86% of Software Buyers Use Peer Review Sites to Make a Purchase. How Discoverable is Your Brand?
Directories, also known as review sites, are an important source of information for buyers.
In fact, 86% of software buyers use peer review sites when buying software.
However, when it comes to growth marketing, directories can often be a marketer’s afterthought to Google ads and paid social.
Directories are a high-intent channel that can help sellers find and convert more buyers. Bottom-of-funnel advertising should focus on gaining a share of the search engine results pages (SERPs) for high-intent keywords. Then, with third-party directories, you can effectively capture high-intent traffic.
Let’s go through how to pick the right directories, whether it’s worth spending money on them, and how to optimize and measure your performance.
Maximize your presence with the right directories.
The right directories for your tech company are typically the ones that rank high on your key buyer search terms.
Most of the traffic on directories comes from search. Therefore, if a directory isn’t ranking high on a key buyer search term, then it likely won’t drive strong results.
Ensure the directory ranks high on a search for “best (your primary software category).” At PartnerStack, we ran a 3-month pilot on a directory that doesn’t rank on the first page of our primary buyer search term, “best partner management software.” They told us to expect 150-250 clicks/per month, but we got 35 clicks/per month and one bad lead/per month. Therefore, we ended the pilot and re-focused on our top 3-4 directories.
You will also need to consider the category fit of a directory.
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Once you select your directory or directories of focus, then you need to decide if it’s worth investing in.
Determine if investing in directories is right for your company.
Before advertising on directories, you need to determine if it’s the right fit for your business.
In general, if your buyers turn to online search, directories will be a strong channel for your software or tech company because they dominate search for commercial intent search terms.
Directories offer 2 main growth solutions:
- Buyer intent data subscriptions: vendors get account-level intelligence on category, product profile, and comparison views.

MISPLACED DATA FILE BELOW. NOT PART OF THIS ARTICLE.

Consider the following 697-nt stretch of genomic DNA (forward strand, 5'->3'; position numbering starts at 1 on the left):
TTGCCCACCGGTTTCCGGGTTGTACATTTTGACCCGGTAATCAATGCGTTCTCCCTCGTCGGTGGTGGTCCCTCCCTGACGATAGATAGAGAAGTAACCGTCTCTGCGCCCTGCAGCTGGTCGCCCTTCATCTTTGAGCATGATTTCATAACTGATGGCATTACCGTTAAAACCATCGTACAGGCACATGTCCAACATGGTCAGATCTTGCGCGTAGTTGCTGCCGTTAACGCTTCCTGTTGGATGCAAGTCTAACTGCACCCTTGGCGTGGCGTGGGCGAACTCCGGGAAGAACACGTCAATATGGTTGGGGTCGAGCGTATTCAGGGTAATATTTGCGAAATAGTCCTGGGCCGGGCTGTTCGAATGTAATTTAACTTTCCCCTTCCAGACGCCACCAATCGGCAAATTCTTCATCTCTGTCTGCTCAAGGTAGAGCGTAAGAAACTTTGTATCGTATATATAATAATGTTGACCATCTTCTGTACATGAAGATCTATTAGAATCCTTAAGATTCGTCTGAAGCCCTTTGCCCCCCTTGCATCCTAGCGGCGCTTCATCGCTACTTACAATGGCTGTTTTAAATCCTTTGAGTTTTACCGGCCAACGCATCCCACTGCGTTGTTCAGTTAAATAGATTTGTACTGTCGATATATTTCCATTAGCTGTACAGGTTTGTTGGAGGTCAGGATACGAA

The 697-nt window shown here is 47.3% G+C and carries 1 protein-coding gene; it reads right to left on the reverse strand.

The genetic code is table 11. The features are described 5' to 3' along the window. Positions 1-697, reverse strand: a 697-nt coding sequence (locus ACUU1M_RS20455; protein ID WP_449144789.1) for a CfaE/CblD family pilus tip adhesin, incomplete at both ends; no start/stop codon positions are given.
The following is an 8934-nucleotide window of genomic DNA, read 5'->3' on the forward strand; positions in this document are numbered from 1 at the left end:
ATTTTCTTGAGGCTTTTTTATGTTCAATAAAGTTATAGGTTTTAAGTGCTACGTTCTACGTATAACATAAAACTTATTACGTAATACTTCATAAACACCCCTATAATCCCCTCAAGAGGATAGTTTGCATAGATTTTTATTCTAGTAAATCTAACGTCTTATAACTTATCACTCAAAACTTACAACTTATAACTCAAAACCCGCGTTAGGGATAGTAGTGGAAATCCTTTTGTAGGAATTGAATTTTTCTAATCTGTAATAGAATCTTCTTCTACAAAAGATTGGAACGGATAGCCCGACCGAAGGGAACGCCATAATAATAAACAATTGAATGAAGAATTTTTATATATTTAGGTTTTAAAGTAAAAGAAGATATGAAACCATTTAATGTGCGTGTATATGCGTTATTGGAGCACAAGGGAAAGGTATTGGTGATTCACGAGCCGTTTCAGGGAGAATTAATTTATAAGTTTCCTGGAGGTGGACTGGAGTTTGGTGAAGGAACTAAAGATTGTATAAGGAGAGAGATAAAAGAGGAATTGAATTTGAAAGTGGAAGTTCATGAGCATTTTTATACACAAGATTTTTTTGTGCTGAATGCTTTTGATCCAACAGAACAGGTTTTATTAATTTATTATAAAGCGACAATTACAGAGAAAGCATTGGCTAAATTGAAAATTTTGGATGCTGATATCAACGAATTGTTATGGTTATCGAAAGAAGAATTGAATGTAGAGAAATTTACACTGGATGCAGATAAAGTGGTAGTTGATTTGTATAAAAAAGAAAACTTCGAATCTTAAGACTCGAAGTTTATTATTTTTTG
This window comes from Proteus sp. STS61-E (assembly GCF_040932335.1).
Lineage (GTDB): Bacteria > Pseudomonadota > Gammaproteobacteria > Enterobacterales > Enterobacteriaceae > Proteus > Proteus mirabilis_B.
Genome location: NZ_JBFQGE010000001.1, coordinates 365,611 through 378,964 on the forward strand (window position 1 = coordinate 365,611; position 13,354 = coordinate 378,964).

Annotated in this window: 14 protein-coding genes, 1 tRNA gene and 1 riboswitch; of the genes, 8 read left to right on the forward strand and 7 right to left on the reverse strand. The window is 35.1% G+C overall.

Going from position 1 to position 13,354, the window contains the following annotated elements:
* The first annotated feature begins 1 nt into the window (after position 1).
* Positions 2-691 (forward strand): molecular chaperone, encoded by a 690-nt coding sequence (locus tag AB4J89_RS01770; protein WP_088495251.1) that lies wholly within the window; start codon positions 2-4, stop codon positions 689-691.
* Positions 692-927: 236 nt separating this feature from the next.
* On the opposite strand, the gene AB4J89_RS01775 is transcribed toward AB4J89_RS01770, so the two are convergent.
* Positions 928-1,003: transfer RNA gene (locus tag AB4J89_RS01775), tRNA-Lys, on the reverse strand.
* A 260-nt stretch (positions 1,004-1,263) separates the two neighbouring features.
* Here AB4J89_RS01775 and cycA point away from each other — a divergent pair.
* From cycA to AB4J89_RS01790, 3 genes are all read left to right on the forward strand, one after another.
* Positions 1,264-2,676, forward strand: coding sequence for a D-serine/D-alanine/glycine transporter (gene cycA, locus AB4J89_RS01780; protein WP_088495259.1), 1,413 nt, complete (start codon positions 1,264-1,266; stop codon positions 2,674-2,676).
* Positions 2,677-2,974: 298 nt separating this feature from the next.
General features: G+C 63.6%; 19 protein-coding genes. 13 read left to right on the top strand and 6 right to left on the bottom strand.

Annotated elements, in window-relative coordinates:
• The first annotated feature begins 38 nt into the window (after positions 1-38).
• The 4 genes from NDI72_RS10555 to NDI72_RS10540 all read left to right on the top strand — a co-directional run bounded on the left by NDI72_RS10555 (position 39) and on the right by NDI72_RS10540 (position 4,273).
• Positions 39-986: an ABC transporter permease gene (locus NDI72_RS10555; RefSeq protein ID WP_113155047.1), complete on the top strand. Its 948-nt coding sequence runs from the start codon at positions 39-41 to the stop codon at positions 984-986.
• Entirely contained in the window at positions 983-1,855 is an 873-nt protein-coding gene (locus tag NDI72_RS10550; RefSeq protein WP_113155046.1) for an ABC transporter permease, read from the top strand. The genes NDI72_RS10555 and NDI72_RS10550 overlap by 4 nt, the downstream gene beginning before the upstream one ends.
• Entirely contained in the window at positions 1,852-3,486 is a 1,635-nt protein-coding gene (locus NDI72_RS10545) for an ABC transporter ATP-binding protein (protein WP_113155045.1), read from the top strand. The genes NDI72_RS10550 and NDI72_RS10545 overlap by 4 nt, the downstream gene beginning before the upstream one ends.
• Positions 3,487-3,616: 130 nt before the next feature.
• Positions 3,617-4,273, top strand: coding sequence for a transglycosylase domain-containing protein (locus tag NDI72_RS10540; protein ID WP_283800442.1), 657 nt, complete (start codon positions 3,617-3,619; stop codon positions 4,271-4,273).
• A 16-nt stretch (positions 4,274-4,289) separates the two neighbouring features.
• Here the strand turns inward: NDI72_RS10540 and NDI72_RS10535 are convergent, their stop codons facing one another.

- Cost-per-click (CPC) auctions: vendors bid to rank higher in a directory category page and pay per click to their site to generate leads.
Let’s explore each of these options.
Directories with buyer intent data subscriptions.
Directories like G2, TrustRadius, and PeerSpot offer buyer intent data subscriptions. Recall how 86% of software buyers use peer review sites to research and evaluate solutions? Now imagine if you knew which potential customers were researching and evaluating your solution and others like it. Enter buyer intent data.
While these directories provide a link to your site that you can track, the sites are designed to keep the buyer on the directory, making access to the buyer intent data much more valuable.
Buyer intent data can work well for software and tech companies with higher average contract values (ACVs). Since each prospect carries a greater weight, fewer but higher quality leads are preferred. Lower ACV companies, on the other hand, may benefit more from directories with CPC auctions.
Directories with cost-per-click (CPC) auctions.
Directories like Gartner Digital Markets sites (Capterra, GetApp, and Software Advice) and Clutch offer vendors the option to bid in a CPC auction to rank higher on a category page. The auction functions very similarly to a Google search ad auction. It’s pay-as-you-go, offering the flexibility to start and stop as you like.
CPL on directories can be relatively high, but the cost per customer acquisition (CAC) can be relatively low because of the intent on search.
In fact, according to Directive’s benchmark data from partnerships with over 200 software and tech brands and over $100 million spent on ads, they’ve found that directories had the highest cost per lead but the best LTV:CAC.
However, the math on directories doesn’t work for every company.
To determine whether it’s right for you, use this handy PPC calculator by Gartner Digital Markets to calculate your max CPC.
If you don’t know all the numbers, use their benchmarks as a guide but play it conservatively (i.e. use a number lower than they suggest). After all, it is in their best interest for you to bid.
Also, remember that your ACV, sales motion (product-led or sales-led), and market position all play into your conversion rates.
For example, suppose a newer vendor has a sales-led motion (i.e. your CTA is “contact us” or “book a demo”) and has a 5 or 6-figure ACV. In that case, your conversion rates will be a lot lower than a market-leading vendor with a PLG motion (i.e. CTA is “get started” or “free trial”) with a 3 or 4-figure ACV.
If you do decide to advertise in directories, optimization is imperative.
4 ways to optimize your ad spend on directories.
Advertising on directories is a highly effective way to reach your target audience and generate revenue for your business. However, to get the most out of your investment, you need to optimize your ad spend. There are 4 ways you can optimize your ad spend on directories: